Non-Indigenous educator and Indigenous student relations: rooting ourselves in their values
Master of Education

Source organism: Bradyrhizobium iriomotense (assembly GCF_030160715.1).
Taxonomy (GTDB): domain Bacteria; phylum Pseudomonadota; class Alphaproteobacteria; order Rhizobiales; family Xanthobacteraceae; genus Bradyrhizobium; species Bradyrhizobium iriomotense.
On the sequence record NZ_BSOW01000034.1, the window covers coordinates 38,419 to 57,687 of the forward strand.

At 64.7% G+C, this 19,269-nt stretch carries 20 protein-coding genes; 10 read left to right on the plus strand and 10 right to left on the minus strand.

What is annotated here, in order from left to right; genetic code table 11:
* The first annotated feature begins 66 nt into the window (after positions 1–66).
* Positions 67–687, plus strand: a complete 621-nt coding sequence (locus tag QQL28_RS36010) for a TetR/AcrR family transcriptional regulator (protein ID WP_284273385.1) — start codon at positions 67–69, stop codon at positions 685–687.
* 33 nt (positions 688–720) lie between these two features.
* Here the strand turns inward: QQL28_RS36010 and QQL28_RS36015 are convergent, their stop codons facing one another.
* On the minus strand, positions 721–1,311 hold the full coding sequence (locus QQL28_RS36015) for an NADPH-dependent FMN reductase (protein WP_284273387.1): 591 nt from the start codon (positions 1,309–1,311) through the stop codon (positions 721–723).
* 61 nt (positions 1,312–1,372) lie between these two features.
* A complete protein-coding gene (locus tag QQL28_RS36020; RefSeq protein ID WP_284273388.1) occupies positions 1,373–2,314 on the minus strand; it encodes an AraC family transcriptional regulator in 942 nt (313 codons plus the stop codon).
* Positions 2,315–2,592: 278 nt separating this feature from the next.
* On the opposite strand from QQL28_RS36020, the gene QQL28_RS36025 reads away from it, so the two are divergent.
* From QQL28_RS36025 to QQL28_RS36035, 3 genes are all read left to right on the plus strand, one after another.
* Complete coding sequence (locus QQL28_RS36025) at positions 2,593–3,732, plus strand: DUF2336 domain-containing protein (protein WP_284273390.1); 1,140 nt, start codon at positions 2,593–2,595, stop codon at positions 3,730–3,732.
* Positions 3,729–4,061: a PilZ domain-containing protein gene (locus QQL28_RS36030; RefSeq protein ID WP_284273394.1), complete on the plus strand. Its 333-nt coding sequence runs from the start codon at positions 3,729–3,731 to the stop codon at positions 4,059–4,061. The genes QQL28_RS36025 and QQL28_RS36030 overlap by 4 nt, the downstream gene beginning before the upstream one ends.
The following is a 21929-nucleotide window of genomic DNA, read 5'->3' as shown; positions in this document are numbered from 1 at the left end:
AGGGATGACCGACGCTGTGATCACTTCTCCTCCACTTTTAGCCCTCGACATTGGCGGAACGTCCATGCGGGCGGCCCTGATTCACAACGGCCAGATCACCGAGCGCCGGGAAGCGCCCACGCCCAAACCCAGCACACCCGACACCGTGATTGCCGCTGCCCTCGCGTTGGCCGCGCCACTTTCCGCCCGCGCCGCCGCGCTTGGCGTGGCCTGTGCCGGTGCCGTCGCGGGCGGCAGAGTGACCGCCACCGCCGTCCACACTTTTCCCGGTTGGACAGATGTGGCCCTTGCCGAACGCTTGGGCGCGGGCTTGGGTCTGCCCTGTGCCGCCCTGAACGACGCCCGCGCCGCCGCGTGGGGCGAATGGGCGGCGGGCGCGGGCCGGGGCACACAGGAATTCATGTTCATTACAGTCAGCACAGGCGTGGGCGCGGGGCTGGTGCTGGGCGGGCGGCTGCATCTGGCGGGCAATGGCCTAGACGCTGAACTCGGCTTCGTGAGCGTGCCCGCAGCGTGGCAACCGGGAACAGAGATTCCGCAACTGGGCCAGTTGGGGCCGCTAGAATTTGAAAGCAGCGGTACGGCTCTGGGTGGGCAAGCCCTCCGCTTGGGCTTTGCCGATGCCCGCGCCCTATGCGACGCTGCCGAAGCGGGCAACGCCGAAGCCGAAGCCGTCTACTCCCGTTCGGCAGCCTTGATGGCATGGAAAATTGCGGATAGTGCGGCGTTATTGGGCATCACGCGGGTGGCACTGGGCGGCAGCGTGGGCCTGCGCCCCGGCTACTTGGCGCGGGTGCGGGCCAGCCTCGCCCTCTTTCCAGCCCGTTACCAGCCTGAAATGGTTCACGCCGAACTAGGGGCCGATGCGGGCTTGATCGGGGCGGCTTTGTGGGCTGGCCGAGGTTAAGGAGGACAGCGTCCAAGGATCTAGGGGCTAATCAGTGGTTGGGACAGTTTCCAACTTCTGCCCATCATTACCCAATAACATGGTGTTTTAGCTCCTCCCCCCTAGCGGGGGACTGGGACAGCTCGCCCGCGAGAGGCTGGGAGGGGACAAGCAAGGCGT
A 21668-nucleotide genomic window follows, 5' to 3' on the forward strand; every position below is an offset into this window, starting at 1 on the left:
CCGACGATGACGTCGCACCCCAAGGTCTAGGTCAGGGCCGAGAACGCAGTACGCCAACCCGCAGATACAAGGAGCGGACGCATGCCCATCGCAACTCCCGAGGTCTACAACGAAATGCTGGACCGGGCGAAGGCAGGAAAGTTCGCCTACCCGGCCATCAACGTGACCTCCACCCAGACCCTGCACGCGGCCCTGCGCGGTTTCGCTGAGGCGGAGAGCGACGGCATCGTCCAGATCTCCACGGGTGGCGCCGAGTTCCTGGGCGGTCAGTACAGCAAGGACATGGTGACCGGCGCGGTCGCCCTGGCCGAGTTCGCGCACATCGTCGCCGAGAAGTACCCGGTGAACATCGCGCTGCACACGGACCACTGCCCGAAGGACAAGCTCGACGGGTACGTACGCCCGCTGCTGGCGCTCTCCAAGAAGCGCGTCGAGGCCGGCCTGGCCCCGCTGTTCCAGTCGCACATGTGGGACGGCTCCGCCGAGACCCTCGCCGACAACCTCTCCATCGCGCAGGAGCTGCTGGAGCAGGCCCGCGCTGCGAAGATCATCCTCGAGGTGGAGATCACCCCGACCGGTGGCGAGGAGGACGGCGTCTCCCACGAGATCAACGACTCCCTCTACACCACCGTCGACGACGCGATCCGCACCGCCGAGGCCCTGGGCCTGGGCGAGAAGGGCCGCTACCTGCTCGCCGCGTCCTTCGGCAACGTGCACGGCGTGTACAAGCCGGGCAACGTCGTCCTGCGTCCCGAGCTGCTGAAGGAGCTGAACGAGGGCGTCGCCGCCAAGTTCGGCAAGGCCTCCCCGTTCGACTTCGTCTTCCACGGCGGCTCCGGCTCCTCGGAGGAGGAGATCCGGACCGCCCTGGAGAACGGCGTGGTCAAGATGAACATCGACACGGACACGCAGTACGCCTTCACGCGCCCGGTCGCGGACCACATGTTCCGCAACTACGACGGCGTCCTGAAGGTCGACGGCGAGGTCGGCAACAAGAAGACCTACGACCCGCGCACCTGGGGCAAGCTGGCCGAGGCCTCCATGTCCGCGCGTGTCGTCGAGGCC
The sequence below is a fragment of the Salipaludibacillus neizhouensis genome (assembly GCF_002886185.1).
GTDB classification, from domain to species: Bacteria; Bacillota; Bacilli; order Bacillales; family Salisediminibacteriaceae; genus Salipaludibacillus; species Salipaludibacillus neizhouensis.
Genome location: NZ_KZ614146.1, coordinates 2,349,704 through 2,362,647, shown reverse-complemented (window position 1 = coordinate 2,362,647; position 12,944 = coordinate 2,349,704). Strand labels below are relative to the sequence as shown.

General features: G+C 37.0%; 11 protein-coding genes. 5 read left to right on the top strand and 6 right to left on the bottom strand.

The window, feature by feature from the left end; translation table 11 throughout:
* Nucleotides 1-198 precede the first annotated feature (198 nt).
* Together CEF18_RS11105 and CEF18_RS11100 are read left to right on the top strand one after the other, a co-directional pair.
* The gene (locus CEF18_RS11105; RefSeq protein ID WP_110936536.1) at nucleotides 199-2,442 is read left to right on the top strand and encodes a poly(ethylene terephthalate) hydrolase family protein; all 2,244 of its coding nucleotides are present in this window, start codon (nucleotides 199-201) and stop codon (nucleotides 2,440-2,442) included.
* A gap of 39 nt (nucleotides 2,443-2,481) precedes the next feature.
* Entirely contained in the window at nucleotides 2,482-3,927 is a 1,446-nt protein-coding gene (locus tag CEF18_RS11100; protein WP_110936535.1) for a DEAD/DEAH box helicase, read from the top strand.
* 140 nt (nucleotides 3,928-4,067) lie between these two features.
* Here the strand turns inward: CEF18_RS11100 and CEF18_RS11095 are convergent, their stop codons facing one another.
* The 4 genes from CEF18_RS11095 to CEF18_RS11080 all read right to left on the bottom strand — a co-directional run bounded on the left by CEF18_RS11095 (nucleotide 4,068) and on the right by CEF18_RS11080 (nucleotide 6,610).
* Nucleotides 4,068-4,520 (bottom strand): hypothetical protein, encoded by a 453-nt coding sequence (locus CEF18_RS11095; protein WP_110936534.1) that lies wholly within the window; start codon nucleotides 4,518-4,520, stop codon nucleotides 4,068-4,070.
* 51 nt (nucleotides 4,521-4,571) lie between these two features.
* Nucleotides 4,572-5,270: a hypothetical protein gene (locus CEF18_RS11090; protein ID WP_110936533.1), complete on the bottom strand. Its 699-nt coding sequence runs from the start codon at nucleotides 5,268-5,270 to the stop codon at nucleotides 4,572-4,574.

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Assimilative and integrative policies remain part of Canada‟s dominant narrative and continue to inform non-Indigenous educators‟ relations with their Indigenous students. Counter narratives of Indigenous student and non-Indigenous educator relations emerge from the literature as oppositional or binary accounts. Following a conceptual framework of narratives in relation rather than as closed and neatly opposing systems, this narrative study interprets the ways in which non-Indigenous educators story their relationships with Indigenous students through conversational interviews. This text explores how non-Indigenous educators navigate the spaces in between the dominant narrative and counter narratives to establish and maintain genuine relationships with their Indigenous students. What emerged in this space of relation were themes of non-interference, family and love. When defined within traditional Indigenous knowledges, the values themselves as well as the ability and responsibility that non-Indigenous educators have to learn about and work from the values of their Indigenous students is presented. The overarching centrality of implicit Indigenous knowledges calls for educational practice and policy to reflect the significance of both explicit Indigenous knowledges, as in curriculum, and implicit Indigenous knowledges, as in values. Non-Indigenous educator narratives detail the ways in which educators can work from the values of their Indigenous students in order to develop relations. Indigenous student and non-Indigenous educator relations have significant influence on student success and open space to foster a renewed relationship between Indigenous and non-Indigenous peoples of present-day Canada.